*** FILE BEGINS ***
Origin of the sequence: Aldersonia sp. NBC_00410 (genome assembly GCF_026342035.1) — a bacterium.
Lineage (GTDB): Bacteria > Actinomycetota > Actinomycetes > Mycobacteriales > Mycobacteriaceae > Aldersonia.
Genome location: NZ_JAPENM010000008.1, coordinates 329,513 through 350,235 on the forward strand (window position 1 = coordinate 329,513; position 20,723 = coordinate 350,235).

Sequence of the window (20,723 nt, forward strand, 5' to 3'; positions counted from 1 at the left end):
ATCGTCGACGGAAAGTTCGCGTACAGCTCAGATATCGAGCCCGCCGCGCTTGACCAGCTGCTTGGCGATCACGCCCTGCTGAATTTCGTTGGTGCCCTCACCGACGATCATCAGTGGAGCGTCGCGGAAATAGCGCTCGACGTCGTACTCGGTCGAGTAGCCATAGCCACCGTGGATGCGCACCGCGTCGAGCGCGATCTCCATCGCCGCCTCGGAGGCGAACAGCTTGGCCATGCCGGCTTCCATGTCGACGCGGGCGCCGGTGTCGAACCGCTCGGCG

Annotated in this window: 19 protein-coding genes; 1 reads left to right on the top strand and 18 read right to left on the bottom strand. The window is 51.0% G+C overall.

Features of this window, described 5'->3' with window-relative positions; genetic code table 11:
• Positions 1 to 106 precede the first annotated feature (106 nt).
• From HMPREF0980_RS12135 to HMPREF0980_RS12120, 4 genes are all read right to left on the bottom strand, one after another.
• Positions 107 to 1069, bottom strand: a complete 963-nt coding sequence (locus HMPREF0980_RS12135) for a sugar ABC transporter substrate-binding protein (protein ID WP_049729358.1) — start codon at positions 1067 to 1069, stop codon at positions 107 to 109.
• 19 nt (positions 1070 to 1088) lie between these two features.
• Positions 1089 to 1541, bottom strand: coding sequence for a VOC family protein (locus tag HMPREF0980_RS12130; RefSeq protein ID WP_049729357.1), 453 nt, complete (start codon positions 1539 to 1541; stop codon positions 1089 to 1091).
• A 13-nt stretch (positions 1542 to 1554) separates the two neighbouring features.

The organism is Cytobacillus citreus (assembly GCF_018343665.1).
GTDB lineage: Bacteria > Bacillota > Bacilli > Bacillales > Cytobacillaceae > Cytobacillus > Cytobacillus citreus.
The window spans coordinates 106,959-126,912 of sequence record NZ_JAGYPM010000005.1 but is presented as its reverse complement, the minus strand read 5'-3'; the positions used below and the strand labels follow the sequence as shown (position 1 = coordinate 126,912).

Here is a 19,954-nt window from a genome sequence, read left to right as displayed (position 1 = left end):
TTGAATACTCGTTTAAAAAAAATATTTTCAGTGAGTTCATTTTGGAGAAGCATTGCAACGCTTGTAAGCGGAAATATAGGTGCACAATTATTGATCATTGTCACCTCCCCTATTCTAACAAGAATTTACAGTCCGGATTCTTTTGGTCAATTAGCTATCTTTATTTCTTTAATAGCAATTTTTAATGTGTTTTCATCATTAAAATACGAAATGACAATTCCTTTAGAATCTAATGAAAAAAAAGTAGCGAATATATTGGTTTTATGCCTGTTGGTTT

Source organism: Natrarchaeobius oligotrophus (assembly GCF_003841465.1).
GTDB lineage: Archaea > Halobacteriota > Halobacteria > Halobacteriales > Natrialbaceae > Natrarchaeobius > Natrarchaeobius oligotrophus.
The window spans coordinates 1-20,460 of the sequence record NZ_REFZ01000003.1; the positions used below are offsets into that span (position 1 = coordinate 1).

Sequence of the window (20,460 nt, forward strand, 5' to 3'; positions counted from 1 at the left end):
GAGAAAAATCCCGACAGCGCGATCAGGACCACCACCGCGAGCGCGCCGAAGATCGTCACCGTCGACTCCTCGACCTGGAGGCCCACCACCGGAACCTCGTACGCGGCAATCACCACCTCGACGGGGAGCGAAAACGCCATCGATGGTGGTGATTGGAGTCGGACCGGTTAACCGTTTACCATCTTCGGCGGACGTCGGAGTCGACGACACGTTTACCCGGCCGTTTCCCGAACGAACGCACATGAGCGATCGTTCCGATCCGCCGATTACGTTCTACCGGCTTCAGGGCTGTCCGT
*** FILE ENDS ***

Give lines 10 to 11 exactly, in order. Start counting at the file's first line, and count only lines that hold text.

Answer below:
• Positions 107 to 1069, bottom strand: a complete 963-nt coding sequence (locus HMPREF0980_RS12135) for a sugar ABC transporter substrate-binding protein (protein ID WP_049729358.1) — start codon at positions 1067 to 1069, stop codon at positions 107 to 109.
• 19 nt (positions 1070 to 1088) lie between these two features.